U. S. House Approves Bipartisan Bill to Strengthen Federal Juvenile Justice Law - Passage Comes Same Day President Trump Releases FY18 Budget Proposal

Tuesday, 23 May 2017 Posted in 2017, Federal Update

Today, the U.S. House of Representatives approved by voice vote, H.R. 1809, bipartisan legislation to strengthen and update the Juvenile Justice and Delinquency Prevention Act of 1974 (JJDPA).

Alternatives to Youth Incarceration: New Report Calls for the End of Youth Prisons

By Jeree Thomas, CFYJ Policy Director Friday, 28 October 2016 Posted in 2016, Federal Update

By Jeree Thomas, CFYJ Policy Director

“We do not need these huge facilities because all they do is break us down.”  Da’Quon Beaver, a community organizer for the RISE for Youth Campaign, recounted his experience of incarceration in several of Virginia’s large youth prisons on a panel held at the Department of Justice on Friday, October 21st. 

The panel discussion was preceded by a presentation of a new report entitled, The Future of Youth Justice: A Community-Based Alternative to the Youth Prison Model.  The report was written in collaboration between the Harvard Kennedy School and the National Institute of Justice.  It documents not only the failure of the youth prison model, but several state campaigns around the country to replace the model with community-based programs and placements for youth. 

The American Correctional Association’s Policy Could Help Bring Adult Facilities One Step Closer to PREA Compliance

Jeree Thomas Tuesday, 13 September 2016 Posted in 2016, Federal Update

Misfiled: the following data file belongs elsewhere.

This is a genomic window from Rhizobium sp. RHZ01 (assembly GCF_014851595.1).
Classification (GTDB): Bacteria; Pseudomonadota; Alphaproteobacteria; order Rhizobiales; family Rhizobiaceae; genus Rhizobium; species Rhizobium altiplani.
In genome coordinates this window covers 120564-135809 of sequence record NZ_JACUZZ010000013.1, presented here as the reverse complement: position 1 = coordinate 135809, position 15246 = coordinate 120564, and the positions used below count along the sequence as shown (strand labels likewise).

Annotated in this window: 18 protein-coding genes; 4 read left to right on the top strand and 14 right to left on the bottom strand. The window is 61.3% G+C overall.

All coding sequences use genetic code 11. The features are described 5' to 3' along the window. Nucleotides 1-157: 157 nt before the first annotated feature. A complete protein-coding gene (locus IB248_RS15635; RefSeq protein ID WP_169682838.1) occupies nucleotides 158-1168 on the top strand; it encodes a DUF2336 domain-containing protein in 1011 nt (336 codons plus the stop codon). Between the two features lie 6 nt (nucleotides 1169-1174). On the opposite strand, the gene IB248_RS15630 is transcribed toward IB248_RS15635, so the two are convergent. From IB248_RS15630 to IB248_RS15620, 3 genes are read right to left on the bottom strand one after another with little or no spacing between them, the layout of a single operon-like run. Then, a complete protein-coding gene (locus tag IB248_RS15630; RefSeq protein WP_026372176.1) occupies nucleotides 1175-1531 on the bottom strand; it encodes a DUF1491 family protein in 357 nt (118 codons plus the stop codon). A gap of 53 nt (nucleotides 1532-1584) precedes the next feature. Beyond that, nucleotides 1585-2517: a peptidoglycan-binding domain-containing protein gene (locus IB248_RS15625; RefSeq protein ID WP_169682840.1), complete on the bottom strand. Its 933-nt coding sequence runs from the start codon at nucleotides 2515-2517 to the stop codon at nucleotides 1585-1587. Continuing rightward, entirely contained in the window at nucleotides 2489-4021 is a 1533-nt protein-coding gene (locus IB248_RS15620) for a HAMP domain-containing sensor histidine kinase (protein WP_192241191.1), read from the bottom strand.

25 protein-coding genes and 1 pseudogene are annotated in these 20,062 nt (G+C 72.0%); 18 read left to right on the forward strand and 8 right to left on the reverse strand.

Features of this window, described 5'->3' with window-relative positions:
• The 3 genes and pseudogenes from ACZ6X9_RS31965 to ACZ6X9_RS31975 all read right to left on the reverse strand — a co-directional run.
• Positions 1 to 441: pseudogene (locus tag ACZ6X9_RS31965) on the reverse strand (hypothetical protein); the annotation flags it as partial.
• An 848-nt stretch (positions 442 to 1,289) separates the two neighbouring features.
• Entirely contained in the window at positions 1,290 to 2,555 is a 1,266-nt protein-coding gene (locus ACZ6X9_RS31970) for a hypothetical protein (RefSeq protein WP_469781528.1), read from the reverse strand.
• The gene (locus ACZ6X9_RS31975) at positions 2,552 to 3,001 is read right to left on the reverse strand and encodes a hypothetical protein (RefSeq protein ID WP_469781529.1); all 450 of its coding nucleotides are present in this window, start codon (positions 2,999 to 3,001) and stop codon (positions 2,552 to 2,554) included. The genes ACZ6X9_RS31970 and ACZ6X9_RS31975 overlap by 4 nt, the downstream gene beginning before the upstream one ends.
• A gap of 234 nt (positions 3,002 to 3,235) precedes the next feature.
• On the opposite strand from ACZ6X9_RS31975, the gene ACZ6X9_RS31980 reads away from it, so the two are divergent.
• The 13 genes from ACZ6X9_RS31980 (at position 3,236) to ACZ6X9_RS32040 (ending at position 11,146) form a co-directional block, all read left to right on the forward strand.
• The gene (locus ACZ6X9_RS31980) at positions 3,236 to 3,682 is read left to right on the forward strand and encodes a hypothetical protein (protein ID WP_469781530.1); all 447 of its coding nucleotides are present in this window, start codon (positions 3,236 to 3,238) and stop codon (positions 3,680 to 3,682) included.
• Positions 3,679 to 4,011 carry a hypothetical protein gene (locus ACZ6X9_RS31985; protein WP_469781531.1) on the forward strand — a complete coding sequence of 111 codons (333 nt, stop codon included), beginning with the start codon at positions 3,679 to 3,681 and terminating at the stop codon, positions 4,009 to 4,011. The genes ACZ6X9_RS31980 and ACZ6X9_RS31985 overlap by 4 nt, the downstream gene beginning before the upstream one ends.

In late August, the American Correctional Association (ACA) announced its newly adopted policy on the use of restrictive housing in adult jails and prisons. In addition to the policy, they announced a set of expected practices or standards that are in the final stages of field testing.

Restrictive housing, also known and experienced by youth and adults across the country as segregation, isolation, and solitary confinement, is dangerous and often inhumane.  Youth and adults placed in restrictive housing are separated from the general population, held in their rooms for 22-hours a day with limited programming, and many times limited human contact.  According to the ACA policy statement, the goal of the policy is to encourage correctional facilities to use the practice in a “justly, humanely and… constitutionally correct manner…”  Specifically, the ACA calls for the creation of policies and procedures that “[f]orbid solitary confinement that results in isolation… [and] [p]rohibit agencies from confining offenders under the age of 18 in extended restrictive housing.”